There were LOTS, but I've pared them back to the basics.
(Our African Safari photos the week after are here - https://tinyurl.com/GreatFishRiver )
Antananarivo airport welcome ...... some Malagasy women wear a natural cosmetic which is a bark residue. Interestingly Burmese women also use a similar wood residue to protect their skin.
Antananarivo streetscape - even in the capital city rice paddies are all pervasive.
Antananarivo is universally abbreviated by locals to 'Tana'.
Madagascar was first settled by groups from Borneo before the 5th century AD.
There has since been significant settlement from various African groups but there is a strange ambience of South East Asia in Africa.
Sunday recreation - the national sport is Rugby, but soccer is huge too - both were being played on this field in Tana.
Washing Malagasy style - few people have running water or power, so even in Tana washing is carried on at the river.
Pousse pousse drivers - the Malagasy rickshaw, a popular form of transport in all sizeable towns. Foot power even uphill pulling 2 or 3 passengers as we see here.
Pousse Pousse drivers smoko ....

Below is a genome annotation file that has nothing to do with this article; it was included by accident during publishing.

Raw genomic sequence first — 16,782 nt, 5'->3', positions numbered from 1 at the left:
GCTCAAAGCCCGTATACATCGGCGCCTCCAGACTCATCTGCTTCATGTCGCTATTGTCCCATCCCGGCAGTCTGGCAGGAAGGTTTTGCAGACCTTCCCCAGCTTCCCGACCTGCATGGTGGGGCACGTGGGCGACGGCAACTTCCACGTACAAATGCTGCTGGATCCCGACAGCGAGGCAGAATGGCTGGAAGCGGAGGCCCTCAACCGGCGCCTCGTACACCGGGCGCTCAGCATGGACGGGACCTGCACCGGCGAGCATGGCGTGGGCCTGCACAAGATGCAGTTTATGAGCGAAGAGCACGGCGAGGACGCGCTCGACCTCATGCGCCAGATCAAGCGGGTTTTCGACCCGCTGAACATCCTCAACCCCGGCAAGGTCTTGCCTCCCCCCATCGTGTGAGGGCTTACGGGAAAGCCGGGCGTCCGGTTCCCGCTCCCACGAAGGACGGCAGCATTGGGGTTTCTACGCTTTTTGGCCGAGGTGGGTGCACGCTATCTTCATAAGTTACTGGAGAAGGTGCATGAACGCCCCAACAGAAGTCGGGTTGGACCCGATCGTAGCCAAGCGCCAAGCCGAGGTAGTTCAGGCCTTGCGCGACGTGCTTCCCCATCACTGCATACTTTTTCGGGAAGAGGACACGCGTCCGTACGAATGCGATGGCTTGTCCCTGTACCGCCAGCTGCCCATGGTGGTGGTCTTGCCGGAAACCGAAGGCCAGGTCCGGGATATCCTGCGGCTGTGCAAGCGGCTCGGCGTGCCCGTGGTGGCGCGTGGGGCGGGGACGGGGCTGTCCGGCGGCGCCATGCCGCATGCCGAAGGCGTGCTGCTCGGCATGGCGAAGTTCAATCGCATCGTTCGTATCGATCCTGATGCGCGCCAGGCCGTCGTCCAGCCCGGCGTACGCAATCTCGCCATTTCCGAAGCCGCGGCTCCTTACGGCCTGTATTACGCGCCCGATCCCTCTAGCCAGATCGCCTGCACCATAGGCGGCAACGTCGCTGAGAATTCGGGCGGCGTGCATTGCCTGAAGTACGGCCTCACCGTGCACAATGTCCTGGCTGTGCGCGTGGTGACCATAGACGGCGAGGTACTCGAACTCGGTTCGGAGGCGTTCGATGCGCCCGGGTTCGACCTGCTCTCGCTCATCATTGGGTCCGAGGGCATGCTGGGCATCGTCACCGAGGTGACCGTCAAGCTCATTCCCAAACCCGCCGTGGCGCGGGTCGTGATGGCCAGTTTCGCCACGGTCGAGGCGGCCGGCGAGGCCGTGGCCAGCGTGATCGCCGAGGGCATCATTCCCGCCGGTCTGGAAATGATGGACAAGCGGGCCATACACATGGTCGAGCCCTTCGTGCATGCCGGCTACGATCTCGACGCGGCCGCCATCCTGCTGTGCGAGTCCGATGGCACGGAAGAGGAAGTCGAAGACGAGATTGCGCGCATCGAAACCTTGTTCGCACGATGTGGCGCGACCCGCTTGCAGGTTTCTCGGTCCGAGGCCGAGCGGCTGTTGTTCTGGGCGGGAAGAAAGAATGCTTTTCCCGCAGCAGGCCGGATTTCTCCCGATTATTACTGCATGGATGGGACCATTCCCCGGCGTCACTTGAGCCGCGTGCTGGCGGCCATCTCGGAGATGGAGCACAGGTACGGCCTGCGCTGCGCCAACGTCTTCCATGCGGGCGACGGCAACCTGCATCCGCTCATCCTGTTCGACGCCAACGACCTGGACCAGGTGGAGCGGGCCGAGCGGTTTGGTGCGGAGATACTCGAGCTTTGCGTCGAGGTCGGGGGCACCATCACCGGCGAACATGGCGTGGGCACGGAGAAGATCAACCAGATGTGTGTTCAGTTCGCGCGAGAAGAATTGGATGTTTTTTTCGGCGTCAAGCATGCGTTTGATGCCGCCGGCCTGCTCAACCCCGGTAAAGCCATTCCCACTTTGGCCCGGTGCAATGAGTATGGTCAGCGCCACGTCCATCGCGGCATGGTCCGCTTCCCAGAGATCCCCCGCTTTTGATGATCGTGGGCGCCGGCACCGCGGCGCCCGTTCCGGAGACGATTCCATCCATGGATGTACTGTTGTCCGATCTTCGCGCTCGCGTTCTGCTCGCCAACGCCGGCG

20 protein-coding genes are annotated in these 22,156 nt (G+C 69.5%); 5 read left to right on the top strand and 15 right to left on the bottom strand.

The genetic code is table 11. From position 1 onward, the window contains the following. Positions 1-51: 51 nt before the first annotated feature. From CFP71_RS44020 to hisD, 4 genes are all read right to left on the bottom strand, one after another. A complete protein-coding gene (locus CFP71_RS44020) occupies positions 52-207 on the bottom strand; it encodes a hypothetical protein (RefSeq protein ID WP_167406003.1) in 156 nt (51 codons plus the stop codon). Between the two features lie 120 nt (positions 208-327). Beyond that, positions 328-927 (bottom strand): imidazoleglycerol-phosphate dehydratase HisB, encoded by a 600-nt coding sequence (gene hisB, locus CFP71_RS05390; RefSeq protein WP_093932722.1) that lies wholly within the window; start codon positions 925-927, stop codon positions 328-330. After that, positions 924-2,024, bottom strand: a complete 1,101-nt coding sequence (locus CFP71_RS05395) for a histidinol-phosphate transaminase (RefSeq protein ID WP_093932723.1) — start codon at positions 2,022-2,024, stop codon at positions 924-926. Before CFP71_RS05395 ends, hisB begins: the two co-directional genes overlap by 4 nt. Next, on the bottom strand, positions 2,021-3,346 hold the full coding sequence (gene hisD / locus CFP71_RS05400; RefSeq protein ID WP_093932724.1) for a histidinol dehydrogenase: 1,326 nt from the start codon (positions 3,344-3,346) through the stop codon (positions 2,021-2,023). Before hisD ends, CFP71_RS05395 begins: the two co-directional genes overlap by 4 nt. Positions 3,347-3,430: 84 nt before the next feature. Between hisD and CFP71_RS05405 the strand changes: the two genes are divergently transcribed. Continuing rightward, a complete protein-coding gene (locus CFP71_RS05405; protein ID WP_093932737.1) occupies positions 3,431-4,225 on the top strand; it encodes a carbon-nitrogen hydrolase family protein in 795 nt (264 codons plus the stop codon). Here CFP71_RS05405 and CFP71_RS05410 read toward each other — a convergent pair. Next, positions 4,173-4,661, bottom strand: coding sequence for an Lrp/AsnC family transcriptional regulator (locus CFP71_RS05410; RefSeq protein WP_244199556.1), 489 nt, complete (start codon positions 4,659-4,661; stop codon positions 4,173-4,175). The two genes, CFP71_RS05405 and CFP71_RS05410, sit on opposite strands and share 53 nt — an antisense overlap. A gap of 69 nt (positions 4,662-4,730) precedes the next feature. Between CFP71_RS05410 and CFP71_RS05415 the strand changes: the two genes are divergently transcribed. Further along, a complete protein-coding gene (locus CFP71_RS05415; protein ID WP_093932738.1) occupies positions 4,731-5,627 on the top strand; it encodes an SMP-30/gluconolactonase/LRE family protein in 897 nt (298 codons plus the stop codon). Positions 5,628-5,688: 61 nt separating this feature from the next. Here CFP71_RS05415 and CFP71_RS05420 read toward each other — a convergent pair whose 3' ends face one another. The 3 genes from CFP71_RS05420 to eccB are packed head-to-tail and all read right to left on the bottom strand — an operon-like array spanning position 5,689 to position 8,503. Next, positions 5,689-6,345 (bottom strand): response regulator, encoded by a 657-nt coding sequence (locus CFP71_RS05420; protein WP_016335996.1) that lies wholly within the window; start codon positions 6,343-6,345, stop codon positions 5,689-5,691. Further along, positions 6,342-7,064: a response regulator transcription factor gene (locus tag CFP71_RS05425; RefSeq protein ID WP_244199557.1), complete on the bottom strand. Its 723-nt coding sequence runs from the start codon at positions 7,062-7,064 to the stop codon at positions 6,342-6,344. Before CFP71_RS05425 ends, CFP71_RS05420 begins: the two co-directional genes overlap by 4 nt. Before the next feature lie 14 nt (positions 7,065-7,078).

Typical central highlands rural landscape - wet or dry paddies with two storey brick houses. Usually a few zebu grazing in the paddies.
Typical Malagasy eatery -"Hotely"- lots of rice, fresh vegetables and zebu - the major livestock. Washed down with "Three Horses" beer.
Of course this is Stampboards so my thread would not be complete without a picture of Glen at a Malagasy Post Office - very remote in the countryside.
French colonial legacy - the characteristic French roadside milestone.
Oh, and the bread - even the humblest village seems to have good baguettes.
Main rural transport is the taxi-brousse (a jammed packed minibus). For many the only alternative is walking to and from markets and manually carting back food plus charcoal for cooking and potable water. Kids not exempt.
Ladies on their way to the Ranomafana market.
Village kids - even the youngest child has to pull their weight in the family economy but unlike many pampered western kids with everything these kids with nothing can still manage a cheeky smile.
This little guy aged about 5 is cutting twigs with a machete in the countryside to be converted to charcoal for cooking.
Malagasy folkloric performance.
This little one was watching Mum in the folkloric dancing and hoping for a chocolate biscuit ...... she was not disappointed!
Our 'suite' at Ialatsara Forest camp. No power, lights, or running water, but fabulous food rustled up by Daniel the greenie owner.
And that brings us to the fabulous wildlife - the following pictures were all taken at Ialatsara Forest Camp, Ranomafana National Park, or The Lemur Park.
All the local guides who accompanied us were articulate, enthusiastic and dedicated.
There are definite potential benefits for the country through ecotourism - Ranomafana is a great example, but huge challenges and time is running out at the forests are cut down and converted to charcoal ....
Setting out on our lemur hunt.....and this is what we found:
Cunningly camouflaged Chameleon